Abstract of the study:

Throughout our lives we must perform tasks while being observed by others. Previous studies have shown that the presence of an audience can cause increases in an individual’s performance as compared to when they are not being observed—a phenomenon called ‘social facilitation’. However, the neural mechanisms underlying this effect, in the context of skilled-task performance for monetary incentives, are not well understood. We used functional magnetic resonance imaging to monitor brain activity while healthy human participants performed a skilled-task during conditions in which they were paid based on their performance and observed and not observed by an audience. We found that during social facilitation, social signals represented in the dorsomedial prefrontal cortex (dmPFC) enhanced reward value computations in ventromedial prefrontal cortex (vmPFC). We also found that functional connectivity between dmPFC and ventral striatum was enhanced when participants exhibited social facilitation effects, indicative of a means by which social signals serve to modulate brain regions involved in regulating behavioral motivation. These findings illustrate how neural processing of social judgments gives rise to the enhanced motivational state that results in social facilitation of incentive-based performance.

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Men perceive themselves as smarter

This is a study that can fuel some discussions: in the college biology classroom, men perceive themselves as smarter, even when compared to women whose grades prove they are just as smart. But there is more in this study as the press release explains:

Katelyn Cooper, a doctoral student in the Arizona State University School of Life Sciences and lead author of the study, has talked with hundreds of students as an academic advisor and those conversations led to this project.

“I would ask students about how their classes were going and I noticed a trend,” shared Cooper. “Over and over again, women would tell me that they were afraid that other students thought that they were ‘stupid.’ I never heard this from the men in those same biology classes, so I wanted to study it.”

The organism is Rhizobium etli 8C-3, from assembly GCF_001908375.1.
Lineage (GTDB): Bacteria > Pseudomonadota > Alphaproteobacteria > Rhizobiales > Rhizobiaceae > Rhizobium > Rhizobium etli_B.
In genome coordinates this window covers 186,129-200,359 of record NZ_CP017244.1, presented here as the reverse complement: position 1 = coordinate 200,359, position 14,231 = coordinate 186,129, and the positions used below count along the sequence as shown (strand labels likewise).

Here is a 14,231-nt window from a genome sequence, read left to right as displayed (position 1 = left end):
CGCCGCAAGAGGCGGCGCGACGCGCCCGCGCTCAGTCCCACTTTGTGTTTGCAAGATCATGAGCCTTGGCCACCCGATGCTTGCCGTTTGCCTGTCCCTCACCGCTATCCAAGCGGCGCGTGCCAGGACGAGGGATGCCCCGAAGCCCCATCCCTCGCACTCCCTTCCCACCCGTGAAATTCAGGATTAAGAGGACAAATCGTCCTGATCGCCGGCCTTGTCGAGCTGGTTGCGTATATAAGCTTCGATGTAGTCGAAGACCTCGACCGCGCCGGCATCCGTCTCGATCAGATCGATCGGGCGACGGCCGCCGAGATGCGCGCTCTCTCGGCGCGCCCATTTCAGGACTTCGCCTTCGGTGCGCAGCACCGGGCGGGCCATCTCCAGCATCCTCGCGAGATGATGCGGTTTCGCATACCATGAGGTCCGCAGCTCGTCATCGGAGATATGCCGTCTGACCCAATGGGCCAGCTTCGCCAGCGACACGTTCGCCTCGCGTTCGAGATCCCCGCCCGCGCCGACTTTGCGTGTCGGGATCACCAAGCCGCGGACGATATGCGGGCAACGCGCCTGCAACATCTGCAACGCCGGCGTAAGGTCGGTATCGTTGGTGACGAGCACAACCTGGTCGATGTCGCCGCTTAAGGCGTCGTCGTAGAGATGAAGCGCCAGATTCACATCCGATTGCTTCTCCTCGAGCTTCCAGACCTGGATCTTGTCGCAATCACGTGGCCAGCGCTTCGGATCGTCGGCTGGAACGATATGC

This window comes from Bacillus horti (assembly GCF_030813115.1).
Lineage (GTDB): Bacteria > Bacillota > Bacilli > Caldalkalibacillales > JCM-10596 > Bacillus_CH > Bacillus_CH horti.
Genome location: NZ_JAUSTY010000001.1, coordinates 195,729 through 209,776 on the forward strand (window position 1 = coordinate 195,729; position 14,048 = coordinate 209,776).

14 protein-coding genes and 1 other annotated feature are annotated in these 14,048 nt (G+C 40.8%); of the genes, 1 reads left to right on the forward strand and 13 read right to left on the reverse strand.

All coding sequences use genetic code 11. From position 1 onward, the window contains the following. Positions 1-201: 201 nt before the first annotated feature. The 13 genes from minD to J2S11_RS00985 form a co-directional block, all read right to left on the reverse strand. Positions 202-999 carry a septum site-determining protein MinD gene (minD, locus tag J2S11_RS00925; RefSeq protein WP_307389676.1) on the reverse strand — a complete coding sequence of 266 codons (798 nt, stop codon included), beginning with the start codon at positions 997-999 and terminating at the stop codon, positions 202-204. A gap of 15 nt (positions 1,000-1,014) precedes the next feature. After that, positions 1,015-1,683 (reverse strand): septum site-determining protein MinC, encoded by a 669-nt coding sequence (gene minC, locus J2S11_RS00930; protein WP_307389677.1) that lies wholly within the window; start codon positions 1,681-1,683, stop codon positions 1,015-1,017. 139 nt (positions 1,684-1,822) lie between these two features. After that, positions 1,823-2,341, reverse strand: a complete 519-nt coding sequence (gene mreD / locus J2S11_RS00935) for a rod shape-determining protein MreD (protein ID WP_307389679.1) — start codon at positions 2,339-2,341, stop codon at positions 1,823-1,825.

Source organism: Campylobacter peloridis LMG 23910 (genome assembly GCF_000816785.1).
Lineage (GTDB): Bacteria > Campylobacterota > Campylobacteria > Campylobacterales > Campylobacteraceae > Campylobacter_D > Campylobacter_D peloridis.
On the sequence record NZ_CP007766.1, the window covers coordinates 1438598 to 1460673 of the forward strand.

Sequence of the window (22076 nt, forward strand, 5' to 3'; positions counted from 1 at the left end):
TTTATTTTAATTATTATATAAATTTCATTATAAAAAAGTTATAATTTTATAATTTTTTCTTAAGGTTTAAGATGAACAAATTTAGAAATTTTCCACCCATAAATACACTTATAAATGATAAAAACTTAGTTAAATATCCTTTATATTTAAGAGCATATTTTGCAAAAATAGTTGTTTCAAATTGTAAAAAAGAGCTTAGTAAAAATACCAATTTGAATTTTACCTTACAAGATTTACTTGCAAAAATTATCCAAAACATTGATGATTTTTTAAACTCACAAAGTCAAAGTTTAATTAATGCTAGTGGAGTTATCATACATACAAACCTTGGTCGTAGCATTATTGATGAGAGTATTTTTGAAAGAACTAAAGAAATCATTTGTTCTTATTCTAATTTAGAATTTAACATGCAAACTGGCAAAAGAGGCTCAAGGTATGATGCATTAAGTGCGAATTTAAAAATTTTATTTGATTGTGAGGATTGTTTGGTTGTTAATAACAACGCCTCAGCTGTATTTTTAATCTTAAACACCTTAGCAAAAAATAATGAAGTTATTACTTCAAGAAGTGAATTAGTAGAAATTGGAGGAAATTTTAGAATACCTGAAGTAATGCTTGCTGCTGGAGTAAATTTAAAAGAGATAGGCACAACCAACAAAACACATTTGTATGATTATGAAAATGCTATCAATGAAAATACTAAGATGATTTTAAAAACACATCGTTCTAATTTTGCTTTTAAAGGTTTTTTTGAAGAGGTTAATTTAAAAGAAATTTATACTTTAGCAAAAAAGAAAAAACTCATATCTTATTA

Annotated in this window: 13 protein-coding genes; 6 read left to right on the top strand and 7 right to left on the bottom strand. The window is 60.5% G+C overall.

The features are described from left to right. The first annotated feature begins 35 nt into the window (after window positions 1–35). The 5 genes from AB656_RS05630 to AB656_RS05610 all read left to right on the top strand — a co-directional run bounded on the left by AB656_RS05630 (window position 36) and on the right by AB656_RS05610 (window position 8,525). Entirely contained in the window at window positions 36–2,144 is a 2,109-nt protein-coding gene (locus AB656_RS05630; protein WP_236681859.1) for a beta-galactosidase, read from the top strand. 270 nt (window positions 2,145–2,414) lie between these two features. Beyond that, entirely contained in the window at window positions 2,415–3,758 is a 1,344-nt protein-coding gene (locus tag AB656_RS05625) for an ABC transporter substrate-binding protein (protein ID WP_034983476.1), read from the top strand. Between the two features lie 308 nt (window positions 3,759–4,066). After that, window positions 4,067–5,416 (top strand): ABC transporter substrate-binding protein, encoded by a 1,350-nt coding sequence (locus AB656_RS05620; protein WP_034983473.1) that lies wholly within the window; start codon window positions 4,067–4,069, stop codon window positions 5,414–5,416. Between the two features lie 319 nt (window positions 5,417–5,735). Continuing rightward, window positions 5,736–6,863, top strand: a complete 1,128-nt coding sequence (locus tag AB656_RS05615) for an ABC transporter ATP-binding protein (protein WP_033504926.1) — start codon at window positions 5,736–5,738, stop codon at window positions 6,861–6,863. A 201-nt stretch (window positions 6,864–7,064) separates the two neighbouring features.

The ASU research team asked college students enrolled in a 250-person biology course about their intelligence. Specifically, the students were asked to estimate their own intelligence compared to everyone in the class and to the student they worked most closely with in class.

The researchers were surprised to find that women were far more likely to underestimate their own intelligence than men. And, when comparing a female and a male student, both with a GPA of 3.3, the male student is likely to say he is smarter than 66 percent of the class, and the female student is likely to say she is smarter than only 54 percent of the class.

In addition, when asked whether they are smarter than the person they worked most with in class, the pattern continued. Male students are 3.2 times more likely than females to say they are smarter than the person they are working with, regardless of whether their class partners are men or women.

A previous ASU study has shown that male students in undergraduate biology classes perceive men to be smarter than women about course material, but this is the first study to examine undergraduate student perceptions about their own intelligence compared to other people in the class.

Is this a problem?

“As we transition more of our courses into active learning classes where students interact more closely with each other, we need to consider that this might influence how students feel about themselves and their academic abilities,” shared Sara Brownell, senior author of the study and assistant professor in the school. “When students are working together, they are going to be comparing themselves more to each other. This study shows that women are disproportionately thinking that they are not as good as other students, so this a worrisome result of increased interactions among students.”

Brownell added that in a world where perceptions are important, female students may choose not to continue in science because they may not believe they are smart enough. These false perceptions of self-intelligence could be a negative factor in the retention of women in science.